pretending to be sick. My wife ended up dying
before she turned 40. I can’t let him die like that. I’ll make him better. Uncle. Who was that? That was Inmate 5353’s father. Did his wife die
of the same symptoms? I don’t know, but his daughter died not long ago. His daughter? How? Chronic renal failure? Inmate 5353 has an older brother
who isn’t well either. His mother died in her 30s… and his sister has a history of CKD. Can there be
a clearer family history? If the mother has Fabry disease, her offspring has a 50 percent
chance of inheriting it. Isn’t this why Fabry disease
should be diagnosed early? It’s totally treatable, but many people miss out and die
because of a late diagnosis. If only they’d known what
they had, his mother… and sister wouldn’t have died. Is it a definite diagnosis? So for one last time, how about running an enzyme test? What if he has another seizure
while we run a test… and wait for the result?
What if it’s still negative? Who’ll be responsible then? There’s nothing more to do here. What do you mean? He’ll be transferred. It’s what his father wants
and I’ll respect his wishes. The best thing is to send him
to a bigger hospital. What if he gets worse? Because we ruled out Fabry disease, once he’s transferred, they’ll start
testing from scratch. What if he has acute renal failure
and has to be on dialysis forever? Do you think you’re making sense? It’s not entirely improbable. We’ll trust in the chances
within our time and resources, and start with the most probable. You’re just a part-timer. You said it’s a temporary gig. Why are you so obsessed with him? Do you know how different
you are from yesterday? Stop it now. You’ve done enough. You did your best. Si Young. I reached his older brother.
He’s on his way. It’s too late. – What?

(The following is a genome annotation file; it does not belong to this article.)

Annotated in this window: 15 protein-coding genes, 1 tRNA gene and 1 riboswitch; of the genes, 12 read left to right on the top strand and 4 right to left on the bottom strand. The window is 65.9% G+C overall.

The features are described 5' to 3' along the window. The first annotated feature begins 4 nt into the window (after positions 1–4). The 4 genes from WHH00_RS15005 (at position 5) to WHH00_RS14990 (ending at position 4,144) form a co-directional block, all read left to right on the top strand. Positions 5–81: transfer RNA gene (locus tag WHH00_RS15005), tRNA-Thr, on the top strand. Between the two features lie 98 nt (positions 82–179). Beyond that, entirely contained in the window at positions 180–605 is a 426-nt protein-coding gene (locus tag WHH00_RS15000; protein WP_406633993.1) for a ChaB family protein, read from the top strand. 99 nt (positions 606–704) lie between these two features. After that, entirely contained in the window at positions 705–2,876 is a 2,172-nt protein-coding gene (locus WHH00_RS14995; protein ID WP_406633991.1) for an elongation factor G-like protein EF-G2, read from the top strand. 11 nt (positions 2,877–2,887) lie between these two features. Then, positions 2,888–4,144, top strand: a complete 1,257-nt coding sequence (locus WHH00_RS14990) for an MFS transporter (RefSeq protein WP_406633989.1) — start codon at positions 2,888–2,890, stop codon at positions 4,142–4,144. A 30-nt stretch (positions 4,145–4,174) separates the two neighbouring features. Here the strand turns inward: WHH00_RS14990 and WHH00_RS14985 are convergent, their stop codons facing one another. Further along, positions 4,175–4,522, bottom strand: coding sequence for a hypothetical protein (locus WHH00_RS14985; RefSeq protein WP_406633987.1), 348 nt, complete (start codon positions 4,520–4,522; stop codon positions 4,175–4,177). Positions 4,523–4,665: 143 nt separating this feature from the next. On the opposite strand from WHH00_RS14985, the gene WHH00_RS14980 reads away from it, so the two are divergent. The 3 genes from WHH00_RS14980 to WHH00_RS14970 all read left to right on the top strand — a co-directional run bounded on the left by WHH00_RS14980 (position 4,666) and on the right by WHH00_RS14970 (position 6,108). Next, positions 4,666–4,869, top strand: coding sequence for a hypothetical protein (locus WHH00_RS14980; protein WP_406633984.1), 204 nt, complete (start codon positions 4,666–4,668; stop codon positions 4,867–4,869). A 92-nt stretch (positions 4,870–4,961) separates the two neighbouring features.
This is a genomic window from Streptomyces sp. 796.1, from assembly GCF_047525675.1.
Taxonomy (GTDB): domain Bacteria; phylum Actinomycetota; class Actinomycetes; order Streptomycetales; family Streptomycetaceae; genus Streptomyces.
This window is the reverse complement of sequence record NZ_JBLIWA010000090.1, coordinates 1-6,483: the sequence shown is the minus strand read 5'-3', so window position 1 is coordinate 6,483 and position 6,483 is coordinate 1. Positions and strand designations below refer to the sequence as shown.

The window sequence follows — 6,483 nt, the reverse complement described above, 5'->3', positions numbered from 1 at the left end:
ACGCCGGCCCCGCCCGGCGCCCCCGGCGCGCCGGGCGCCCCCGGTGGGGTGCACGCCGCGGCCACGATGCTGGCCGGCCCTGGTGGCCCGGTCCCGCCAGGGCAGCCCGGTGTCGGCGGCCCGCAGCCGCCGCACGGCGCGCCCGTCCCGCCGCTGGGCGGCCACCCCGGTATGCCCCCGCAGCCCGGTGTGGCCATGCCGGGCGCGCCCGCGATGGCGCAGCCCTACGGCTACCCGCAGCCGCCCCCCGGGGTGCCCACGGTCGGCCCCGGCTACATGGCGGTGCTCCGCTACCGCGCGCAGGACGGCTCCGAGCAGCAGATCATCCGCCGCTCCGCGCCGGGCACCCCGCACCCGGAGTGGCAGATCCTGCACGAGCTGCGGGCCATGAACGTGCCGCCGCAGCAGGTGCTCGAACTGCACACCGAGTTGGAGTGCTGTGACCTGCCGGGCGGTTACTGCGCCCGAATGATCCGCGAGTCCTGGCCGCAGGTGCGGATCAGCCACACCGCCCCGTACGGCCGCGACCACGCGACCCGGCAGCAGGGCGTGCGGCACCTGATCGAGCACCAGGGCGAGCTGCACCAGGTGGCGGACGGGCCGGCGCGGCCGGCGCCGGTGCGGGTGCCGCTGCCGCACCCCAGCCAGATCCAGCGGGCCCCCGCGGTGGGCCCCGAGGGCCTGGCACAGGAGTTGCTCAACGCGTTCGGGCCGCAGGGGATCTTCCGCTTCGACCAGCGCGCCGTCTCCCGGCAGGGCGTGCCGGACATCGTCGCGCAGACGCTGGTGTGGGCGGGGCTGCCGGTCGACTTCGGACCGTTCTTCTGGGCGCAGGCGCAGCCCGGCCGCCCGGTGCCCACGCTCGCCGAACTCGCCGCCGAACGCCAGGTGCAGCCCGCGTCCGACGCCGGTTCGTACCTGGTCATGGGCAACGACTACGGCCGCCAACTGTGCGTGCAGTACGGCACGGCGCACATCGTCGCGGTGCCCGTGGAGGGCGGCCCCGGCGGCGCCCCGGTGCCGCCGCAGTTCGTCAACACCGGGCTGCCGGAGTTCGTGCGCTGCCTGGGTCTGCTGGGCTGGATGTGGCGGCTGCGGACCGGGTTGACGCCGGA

– He’s being transferred. Well, that was… His father was so adamant. There’s nothing I can do now. You tried hard. Ever since last night. No. “Need to visit Nephrology
at a tertiary hospital.” “Urgent.” If only I’d listened. If only I’d sent him to a hospital. Hi. A transfer? Yes. He’ll be transferred. It’ll be a mess if he’s transferred. They’ll have to start over. There’s nothing we can do. They can’t do anything here. – You have the cure.
– The cure? Si Young got some yesterday. Put it in his room. Put it next to the bed.
I’ll come over. What? Hello? Hello? Inmate 6238. What was that about? What did he say? He wants you
to put the cure by the bed. The cure? Yes, the cure. Thanks, Uncle. Thank you. Si Young. Si Young. Dr. Lee. Do you have more to say? Just prepare the ERT medicine. The hospital he’ll be transferred
to could need it. It takes a while to procure. Just in case. That’s why we went
to such lengths to get it. It’s the ERT medicine. Take it, just in case. Pass it on to the hospital
he’ll be transferred to. – Okay. I’ll do that.
– No. He has to be injected right now. The patient has Fabry disease. How many times must I say
he had no zebra bodies? It’s rare, but depending on… where the tissue was from,